Trump Claims Luther Strange Does Not Know Mitch McConnell, Despite Campaign Getting Millions from Him

Senate Budget Committee members Sen. Luther Strange, R-Ala., left, and Sen. John Boozman, R-Ark., center, walk with Senate Majority Leader Mitch McConnell, R-Ky, right, as they leave a closed-door meeting with Treasury Secretary Steven Mnuchin after working on a tax code overhaul, at the Capitol in Washington, Tuesday, Sept. 12, …
AP Photo/J. Scott Applewhite

During a rally in support of Luther Strange’s election campaign, President Donald Trump attempted to distance any relationship between Senate Majority Leader Mitch McConnell and Strange despite McConnell-linked money streaming into the race and a report that McConnell handpicked Strange for the seat.

“He’s not a friend of Mitch McConnell. He doesn’t know Mitch McConnell, until just recently,” Trump said of Strange at Friday night’s rally for Strange. He added that he wasn’t saying that as a bad comment about “Mitch, at all.”

“He just got there,” Trump said of Strange. He stated that he once asked Strange how well he knows McConnell and Strange claimed that he had just met McConnell.

“In fact…he just came out against that totally ridiculous rule, the filibuster rule, that’s ridiculous,” said Trump of Strange. He spoke of the 52 Republicans in the U.S. Senate and the need to have 60 votes to pass much legislation in that governing body.

However, Strange has spent significant time In Washington, D.C., and as a registered lobbyist.

The New York Times reported in February on Strange’s previous work with D.C.-establishment operative Karl Rove and their meeting in the 1990s. The report notes Strange’s time as a D.C. lobbyist and work for “a white-shoe Birmingham law firm with deep ties to the establishment wing of the Republican Party.” The report also highlighted McConnell’s enthusiasm for Strange and that Strange is “no stranger to the swamp.”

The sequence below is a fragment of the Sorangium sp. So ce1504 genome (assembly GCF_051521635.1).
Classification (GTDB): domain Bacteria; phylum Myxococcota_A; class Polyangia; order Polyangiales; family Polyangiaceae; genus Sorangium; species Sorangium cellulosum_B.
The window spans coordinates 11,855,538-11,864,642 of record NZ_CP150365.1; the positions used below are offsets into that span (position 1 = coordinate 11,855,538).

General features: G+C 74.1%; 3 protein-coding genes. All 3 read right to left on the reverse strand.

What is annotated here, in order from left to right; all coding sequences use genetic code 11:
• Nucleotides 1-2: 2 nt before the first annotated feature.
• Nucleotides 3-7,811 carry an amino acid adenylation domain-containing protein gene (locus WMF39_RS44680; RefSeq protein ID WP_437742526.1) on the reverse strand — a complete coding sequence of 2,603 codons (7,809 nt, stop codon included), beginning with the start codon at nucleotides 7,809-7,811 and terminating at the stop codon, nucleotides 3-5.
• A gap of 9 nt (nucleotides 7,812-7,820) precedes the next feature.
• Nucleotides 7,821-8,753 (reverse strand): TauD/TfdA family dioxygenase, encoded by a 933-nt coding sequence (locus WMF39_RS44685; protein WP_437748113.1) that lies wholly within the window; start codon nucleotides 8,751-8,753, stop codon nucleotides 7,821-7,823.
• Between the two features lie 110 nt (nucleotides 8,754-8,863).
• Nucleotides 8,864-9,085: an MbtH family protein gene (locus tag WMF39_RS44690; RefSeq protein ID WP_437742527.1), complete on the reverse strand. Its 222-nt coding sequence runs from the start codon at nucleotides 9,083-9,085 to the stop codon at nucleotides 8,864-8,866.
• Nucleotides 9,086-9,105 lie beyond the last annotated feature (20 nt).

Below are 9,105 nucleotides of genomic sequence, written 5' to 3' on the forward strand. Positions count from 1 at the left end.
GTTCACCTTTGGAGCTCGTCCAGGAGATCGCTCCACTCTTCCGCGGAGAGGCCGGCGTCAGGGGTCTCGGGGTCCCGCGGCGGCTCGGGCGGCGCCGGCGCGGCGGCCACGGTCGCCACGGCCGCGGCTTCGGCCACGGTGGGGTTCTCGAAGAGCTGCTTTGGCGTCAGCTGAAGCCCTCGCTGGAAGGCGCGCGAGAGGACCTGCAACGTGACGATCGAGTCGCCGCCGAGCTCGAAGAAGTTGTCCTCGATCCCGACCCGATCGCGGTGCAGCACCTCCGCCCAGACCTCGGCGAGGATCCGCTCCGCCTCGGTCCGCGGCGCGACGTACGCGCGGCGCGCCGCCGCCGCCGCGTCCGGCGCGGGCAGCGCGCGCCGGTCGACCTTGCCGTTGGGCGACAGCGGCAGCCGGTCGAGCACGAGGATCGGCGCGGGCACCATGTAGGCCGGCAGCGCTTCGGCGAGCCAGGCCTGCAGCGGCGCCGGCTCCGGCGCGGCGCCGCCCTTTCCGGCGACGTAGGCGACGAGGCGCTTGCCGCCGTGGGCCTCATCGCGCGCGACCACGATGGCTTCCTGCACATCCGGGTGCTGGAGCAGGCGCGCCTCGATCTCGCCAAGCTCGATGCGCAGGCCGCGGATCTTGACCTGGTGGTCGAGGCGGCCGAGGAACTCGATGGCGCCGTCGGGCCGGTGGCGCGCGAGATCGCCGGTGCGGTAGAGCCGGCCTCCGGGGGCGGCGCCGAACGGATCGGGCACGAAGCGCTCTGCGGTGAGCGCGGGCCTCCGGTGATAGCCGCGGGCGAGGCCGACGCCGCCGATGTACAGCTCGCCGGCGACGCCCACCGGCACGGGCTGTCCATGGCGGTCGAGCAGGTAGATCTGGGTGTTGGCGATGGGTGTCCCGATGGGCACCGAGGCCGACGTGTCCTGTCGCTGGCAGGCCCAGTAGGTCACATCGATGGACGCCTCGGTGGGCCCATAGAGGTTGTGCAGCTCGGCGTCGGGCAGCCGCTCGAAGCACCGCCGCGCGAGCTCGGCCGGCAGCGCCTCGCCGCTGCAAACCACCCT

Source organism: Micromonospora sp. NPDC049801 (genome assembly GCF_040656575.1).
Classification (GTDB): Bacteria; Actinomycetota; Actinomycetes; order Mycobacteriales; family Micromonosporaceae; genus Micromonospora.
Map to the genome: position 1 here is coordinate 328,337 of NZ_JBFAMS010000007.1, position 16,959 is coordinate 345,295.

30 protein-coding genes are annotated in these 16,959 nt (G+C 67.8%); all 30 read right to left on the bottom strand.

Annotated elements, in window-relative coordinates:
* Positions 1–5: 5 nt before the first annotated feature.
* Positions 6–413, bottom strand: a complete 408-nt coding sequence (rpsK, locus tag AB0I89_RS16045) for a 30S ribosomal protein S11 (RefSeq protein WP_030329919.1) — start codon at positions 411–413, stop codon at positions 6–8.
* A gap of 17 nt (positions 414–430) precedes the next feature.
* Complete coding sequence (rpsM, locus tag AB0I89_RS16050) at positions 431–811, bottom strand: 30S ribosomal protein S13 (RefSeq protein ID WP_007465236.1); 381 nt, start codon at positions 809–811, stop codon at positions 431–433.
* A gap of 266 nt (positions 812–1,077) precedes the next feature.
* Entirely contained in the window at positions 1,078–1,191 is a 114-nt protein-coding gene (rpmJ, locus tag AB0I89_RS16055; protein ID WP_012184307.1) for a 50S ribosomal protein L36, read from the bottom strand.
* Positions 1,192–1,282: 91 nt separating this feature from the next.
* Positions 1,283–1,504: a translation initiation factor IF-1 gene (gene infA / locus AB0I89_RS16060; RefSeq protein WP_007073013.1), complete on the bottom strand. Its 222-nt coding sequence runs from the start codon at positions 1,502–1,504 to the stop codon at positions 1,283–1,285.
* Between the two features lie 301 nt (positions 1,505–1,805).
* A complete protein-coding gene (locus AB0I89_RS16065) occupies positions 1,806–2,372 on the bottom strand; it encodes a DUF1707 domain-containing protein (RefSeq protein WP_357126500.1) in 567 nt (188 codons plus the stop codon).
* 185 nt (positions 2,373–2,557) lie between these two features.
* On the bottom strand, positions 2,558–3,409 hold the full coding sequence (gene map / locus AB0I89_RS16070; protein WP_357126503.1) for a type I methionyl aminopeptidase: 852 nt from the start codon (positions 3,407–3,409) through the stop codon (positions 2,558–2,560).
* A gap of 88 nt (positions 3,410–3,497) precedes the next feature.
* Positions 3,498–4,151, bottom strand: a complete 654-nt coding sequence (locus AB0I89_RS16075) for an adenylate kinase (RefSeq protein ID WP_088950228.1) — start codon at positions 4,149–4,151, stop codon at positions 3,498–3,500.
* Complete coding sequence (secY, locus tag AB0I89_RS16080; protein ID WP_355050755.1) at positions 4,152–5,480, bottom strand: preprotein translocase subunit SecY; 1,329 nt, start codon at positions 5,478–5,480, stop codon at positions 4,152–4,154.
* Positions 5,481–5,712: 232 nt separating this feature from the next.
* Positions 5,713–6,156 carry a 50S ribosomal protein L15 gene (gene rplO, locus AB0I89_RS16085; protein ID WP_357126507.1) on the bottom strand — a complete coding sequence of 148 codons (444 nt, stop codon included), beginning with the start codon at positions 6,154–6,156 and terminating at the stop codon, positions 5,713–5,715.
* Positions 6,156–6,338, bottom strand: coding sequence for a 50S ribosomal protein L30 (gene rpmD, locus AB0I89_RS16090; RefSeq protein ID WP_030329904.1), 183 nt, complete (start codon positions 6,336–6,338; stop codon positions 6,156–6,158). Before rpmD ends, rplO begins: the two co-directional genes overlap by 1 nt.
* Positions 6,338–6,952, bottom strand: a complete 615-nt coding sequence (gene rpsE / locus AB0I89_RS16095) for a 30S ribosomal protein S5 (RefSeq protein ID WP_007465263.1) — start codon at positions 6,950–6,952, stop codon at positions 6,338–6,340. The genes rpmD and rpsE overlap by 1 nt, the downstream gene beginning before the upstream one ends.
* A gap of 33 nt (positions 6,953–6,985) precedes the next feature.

Strange ran the Washington, D.C., government affairs office for Sonat before returning to Alabama to join the establishment-connected Birmingham law firm.

Questions also remain after Strange asked the state legislature to suspend an investigation into then-Gov. Robert Bentley, which it did. Bentley appointed Strange to Sessions’ Senate seat. The Governor “denied any impropriety in his selection” according to the Times.

Bentley has been extremely clear that McConnell sent him a message about appointing Strange to the Senate seat. “I went by his office, and the first person that he actually mentioned was Luther Strange,” said Bentley, according to the Times. “He named several people, but the first one that he mentioned was Luther Strange.”

Not only was Strange reportedly McConnell’s first pick, but the McConnell-linked Senate Leadership Fund PAC has dropped millions and millions of dollars into the race. Just days ago the PAC sunk yet another $830,000 into the race.

Despite the many millions dumped into the race to prop up Strange, he has continually trailed his GOP opponent Judge Roy Moore in the polls. A statewide FOX10/Strategy Research poll conducted before a Thursday night debate between Moore and Strange was released on Friday. It showed Moore still leading Strange, 54-46.

Follow Michelle Moons on Twitter @MichelleDiana 


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